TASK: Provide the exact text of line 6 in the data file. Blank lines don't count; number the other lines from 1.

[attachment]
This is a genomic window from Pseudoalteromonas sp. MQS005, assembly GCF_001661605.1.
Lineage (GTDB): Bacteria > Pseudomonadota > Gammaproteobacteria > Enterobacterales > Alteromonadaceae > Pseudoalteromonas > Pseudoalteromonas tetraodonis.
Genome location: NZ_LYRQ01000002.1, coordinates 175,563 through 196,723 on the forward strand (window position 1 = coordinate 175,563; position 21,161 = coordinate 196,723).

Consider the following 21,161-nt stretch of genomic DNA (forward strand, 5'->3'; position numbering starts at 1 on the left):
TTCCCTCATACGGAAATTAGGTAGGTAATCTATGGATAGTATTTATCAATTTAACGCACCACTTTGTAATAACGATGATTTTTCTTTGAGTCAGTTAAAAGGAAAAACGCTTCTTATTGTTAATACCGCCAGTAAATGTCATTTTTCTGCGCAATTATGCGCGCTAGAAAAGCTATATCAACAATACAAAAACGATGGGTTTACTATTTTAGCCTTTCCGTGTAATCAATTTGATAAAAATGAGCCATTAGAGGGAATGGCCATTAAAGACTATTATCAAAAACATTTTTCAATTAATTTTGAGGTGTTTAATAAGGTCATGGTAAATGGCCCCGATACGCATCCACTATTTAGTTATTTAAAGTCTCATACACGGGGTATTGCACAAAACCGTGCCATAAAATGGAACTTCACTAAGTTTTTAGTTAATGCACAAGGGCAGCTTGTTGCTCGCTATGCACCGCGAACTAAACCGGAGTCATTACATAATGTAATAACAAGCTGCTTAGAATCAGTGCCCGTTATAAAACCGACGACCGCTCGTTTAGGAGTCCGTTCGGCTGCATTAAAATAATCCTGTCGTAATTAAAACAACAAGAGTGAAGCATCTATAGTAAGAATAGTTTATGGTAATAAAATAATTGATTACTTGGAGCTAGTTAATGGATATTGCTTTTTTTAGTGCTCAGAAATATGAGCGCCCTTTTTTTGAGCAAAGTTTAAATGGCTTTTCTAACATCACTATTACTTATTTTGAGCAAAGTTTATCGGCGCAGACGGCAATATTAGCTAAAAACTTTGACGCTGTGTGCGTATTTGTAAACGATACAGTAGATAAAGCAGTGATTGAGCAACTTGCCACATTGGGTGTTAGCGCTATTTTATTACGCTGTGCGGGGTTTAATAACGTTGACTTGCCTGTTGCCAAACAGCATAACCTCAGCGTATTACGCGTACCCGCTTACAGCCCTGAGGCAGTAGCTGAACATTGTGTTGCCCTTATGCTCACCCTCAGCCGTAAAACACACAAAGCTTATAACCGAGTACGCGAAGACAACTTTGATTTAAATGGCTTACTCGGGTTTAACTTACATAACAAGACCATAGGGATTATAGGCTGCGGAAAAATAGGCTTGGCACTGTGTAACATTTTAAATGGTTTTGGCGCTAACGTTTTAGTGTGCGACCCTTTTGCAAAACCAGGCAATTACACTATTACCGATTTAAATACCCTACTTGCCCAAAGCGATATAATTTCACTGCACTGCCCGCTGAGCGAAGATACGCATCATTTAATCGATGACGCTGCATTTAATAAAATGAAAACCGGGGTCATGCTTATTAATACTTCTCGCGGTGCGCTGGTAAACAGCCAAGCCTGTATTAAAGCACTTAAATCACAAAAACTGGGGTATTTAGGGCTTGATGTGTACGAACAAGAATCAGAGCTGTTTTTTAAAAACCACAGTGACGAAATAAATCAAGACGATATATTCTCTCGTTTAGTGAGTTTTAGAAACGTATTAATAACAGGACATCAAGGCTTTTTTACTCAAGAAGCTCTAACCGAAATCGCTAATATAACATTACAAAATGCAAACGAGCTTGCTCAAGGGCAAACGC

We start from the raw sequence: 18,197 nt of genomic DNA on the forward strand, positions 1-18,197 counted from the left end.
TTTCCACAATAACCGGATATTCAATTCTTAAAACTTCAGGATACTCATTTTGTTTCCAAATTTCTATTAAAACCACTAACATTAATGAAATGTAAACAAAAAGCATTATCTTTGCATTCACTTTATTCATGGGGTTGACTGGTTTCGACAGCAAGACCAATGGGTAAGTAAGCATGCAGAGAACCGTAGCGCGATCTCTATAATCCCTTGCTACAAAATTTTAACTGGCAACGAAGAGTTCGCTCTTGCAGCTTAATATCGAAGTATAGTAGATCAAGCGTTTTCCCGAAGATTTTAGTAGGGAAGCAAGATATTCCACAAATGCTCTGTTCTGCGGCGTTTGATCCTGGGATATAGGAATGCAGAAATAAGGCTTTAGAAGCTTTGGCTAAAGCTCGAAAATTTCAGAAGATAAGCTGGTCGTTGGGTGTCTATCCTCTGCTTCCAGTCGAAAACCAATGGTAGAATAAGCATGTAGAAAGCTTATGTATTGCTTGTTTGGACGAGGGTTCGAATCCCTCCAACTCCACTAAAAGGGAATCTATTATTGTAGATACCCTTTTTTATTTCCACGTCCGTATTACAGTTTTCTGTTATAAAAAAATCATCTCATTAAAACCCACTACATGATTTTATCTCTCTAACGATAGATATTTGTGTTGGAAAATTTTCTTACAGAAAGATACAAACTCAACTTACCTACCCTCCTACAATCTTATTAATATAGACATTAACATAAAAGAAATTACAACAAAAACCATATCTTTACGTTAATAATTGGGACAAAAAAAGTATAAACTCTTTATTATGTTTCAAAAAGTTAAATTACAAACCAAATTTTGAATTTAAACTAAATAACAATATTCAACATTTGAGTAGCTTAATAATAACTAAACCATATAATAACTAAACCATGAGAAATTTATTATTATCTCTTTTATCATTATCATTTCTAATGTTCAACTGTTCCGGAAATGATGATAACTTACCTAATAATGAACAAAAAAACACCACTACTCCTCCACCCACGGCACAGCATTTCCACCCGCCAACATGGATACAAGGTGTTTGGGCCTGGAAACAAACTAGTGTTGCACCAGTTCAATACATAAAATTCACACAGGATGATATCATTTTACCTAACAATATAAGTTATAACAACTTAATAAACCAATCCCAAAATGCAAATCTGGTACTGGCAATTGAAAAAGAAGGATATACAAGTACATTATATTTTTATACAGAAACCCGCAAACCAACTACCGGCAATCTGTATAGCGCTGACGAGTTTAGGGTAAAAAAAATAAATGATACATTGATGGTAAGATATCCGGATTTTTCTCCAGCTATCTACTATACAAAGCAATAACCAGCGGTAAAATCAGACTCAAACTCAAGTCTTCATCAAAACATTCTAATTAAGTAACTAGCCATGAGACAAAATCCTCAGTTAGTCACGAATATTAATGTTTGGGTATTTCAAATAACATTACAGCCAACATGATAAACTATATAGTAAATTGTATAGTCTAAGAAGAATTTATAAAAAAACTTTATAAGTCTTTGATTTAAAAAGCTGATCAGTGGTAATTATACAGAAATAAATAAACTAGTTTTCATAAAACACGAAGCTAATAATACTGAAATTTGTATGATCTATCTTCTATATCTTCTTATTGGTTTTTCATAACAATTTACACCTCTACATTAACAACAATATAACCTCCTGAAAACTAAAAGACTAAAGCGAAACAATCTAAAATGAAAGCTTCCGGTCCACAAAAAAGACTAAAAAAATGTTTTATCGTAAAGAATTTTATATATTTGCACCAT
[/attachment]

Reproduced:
We start from the raw sequence: 18,197 nt of genomic DNA on the forward strand, positions 1-18,197 counted from the left end.